Judgement reserved in Magherafelt man’s appeal against murder conviction

Marion Millican  was was murdered in the Portstewart launderette where she worked in March 2011 Pic Pacemaker
Marion Millican was was murdered in the Portstewart launderette where she worked in March 2011 Pic Pacemaker

Judgment was reserved today in an appeal by a Magherafelt man jailed for shooting dead his ex-lover in a laundrette.

Fred McClenaghan is seeking to overturn his conviction for murdering Marion Millican by claiming his shotgun went off by accident.

Following a two-day heating senior judges pledged to give their verdict on his challenge “pretty quickly”.

Mrs Millican, a 51-year-old mother of four, was shot in the chest at her workplace in Portstewart, Co Derry in March 2011. She died at the scene.

The victim had been in a relationship with McClenaghan, 51, which ended months before the killing.

During the murder trial her husband told how they had been trying to rekindle their marriage at the time she died.

Ken Millican described finding his wife’s body on the floor of the laundrette on the day of the killing, and his failed attempts to locate a pulse.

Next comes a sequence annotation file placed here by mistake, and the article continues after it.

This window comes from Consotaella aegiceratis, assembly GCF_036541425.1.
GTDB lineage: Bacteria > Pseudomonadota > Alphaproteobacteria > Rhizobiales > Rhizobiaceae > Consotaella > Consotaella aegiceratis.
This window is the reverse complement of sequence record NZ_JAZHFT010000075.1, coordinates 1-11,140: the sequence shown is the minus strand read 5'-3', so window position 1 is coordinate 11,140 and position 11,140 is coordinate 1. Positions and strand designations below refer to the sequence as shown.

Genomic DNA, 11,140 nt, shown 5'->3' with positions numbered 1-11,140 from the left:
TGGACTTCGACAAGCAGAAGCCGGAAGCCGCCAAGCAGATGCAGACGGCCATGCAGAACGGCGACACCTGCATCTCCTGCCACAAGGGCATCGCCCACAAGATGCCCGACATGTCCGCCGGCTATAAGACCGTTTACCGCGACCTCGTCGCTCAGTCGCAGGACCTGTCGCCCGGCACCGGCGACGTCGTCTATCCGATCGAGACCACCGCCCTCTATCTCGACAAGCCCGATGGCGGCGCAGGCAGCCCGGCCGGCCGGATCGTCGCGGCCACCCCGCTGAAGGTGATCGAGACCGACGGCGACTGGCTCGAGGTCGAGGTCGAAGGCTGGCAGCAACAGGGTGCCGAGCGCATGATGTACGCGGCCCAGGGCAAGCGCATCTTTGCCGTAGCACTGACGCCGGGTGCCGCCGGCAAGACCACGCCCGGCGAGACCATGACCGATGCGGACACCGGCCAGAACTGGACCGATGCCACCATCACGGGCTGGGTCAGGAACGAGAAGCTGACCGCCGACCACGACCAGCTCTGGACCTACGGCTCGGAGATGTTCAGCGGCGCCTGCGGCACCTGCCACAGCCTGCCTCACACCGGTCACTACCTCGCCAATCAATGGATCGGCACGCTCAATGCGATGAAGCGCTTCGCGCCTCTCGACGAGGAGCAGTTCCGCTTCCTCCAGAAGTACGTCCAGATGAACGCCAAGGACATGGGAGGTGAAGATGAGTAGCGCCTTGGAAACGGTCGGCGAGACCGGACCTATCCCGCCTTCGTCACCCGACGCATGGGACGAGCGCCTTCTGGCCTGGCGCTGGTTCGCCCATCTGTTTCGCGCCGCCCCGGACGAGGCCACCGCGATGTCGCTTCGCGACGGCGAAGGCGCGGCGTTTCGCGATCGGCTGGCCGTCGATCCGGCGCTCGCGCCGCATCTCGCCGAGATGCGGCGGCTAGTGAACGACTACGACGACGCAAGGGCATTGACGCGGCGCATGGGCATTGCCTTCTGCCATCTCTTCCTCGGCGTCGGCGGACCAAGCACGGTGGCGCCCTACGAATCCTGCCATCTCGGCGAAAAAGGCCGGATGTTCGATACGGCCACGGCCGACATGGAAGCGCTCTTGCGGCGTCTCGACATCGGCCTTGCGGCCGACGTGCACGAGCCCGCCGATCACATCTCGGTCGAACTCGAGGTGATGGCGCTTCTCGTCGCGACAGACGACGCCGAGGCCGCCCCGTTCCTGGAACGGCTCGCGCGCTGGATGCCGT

The weapon used was an antique, double-barreled shotgun which dated back to the late 19th century.

McClenaghan, formerly of Broad Street, Magherafelt, is serving a minimum 16 years in jail for murder.

His case has always been that the gun went off unintentionally during a struggle in the laundrette.

Defence lawyers argued that his hopes of proving the killing was accidental were dashed by protocol breaches in examining the hair-trigger weapon.

It was alleged that serious flaws occurred during the testing process.

A further ground of appeal centred on a claim that McClenaghan’s responsibility was diminished by mental illness and coming off anti-depressant medication before the shooting.

His legal team claimed a defence toxicologist was wrongly excluded from commenting on the scale of impairment the withdrawal would have caused.

Counsel for the prosecution argued that the trial judge only placed a small limit on his evidence after becoming uncomfortable with his degree of expertise in that area.

Pressed today on the issue of the toxicologist’s evidence on diminished responsibility, Richard Weir QC acknowledged: “If he was excluded in that total way I have to accept that was a bridge too far.”

Following arguments the three appeal judges reserved their verdict.

Lord Justice Girvan, sitting with Lord Justice Coghlin and Mr Justice Gillen, said: “We will think about the submissions and be in a position to give our decision pretty quickly.”